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Pleasing Illustrations Brighten a Sock Designer's Idiosyncratic Observations of Japan
on June 29, 2006
It's actually an interesting exercise to compare this colorful journal with Karin Muller's recent "Japanland: A Year in Search of Wa". Whereas Muller approaches her sojourn as an almost anthropological expedition, author-artist Kate Williamson takes a decidedly more visual approach based on her own yearlong stay in Kyoto where she was studying, of all things, sock design. What sets apart Williamson's book are the bright watercolor illustrations that depict somewhat random aspects of Japanese life and culture. They show a sharp eye for authenticity and concurrently a sense of playfulness that reinforces the allure of Japan to the foreigner's eye.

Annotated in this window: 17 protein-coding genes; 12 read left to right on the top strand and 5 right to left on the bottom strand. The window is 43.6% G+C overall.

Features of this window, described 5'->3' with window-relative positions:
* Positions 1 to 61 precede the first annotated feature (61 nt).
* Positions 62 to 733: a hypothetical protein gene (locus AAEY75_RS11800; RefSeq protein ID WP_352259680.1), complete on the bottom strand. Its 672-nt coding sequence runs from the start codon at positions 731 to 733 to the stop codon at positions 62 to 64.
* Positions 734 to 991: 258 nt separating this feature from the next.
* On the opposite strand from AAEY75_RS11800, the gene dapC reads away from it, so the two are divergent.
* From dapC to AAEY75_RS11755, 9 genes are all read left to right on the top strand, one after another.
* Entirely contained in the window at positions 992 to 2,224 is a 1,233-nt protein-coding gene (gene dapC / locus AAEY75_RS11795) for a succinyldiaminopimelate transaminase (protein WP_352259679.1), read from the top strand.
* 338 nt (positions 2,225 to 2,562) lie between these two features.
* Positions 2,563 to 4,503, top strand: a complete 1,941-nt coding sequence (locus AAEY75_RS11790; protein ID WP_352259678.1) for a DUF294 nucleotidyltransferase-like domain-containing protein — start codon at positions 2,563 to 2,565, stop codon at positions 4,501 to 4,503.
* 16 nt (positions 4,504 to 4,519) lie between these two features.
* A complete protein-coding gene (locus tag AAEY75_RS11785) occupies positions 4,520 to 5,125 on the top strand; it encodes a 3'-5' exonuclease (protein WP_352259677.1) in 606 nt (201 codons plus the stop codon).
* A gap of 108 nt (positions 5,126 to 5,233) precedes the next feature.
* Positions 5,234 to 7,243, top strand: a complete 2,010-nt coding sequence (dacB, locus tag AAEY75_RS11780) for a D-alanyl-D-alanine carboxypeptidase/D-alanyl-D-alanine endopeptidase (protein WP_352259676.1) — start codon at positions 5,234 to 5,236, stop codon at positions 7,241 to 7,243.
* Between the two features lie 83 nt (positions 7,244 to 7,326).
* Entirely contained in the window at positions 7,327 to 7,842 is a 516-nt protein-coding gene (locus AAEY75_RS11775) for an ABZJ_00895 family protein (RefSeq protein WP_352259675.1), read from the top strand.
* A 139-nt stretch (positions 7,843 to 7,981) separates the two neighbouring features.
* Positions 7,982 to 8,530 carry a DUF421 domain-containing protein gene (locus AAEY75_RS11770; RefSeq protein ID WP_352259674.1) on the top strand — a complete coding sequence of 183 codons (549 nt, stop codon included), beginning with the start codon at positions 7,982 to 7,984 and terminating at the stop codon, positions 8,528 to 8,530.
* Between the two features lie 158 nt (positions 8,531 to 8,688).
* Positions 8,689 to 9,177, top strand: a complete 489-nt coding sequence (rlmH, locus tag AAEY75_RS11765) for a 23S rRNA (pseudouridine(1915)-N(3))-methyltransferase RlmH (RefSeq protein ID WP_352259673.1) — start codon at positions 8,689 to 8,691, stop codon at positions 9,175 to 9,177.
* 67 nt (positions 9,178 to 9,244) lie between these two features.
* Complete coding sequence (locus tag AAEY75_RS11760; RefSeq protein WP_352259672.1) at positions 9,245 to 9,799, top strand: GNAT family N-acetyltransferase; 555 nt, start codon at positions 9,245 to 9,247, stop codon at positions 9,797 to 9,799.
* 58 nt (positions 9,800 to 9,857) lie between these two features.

She is fascinated by the famous wedded rocks at Meoto-Iwa, the patterns on washcloths, the colors available for backpacks, the foam cozies around apples, the difference in accessories between maiko girls and geishas, the everyday dress of sumo wrestlers, and the delicacies in a bento box. Luckily so am I. In between the pictures are brief essays that serve to provide back stories for the illustrations. Her impressions reflect an idiosyncratic eye, and her topics range from Hiroshima's one thousand paper cranes to karaoke private rooms to the details of the vegetarian cuisine of shojin-ryori to the rock n' roll-obsessed temple carpenters of the Kyoto Rockabilly Club. It is obvious her designer instincts are well stimulated by the variety of textiles, umbrellas and accessories she discovers there. Williamson is able to bring this all together thanks to her singular perspective and an eye for minutiae that can truly define a culture. Nippon-ophiles can rejoice at her graphically pleasing book.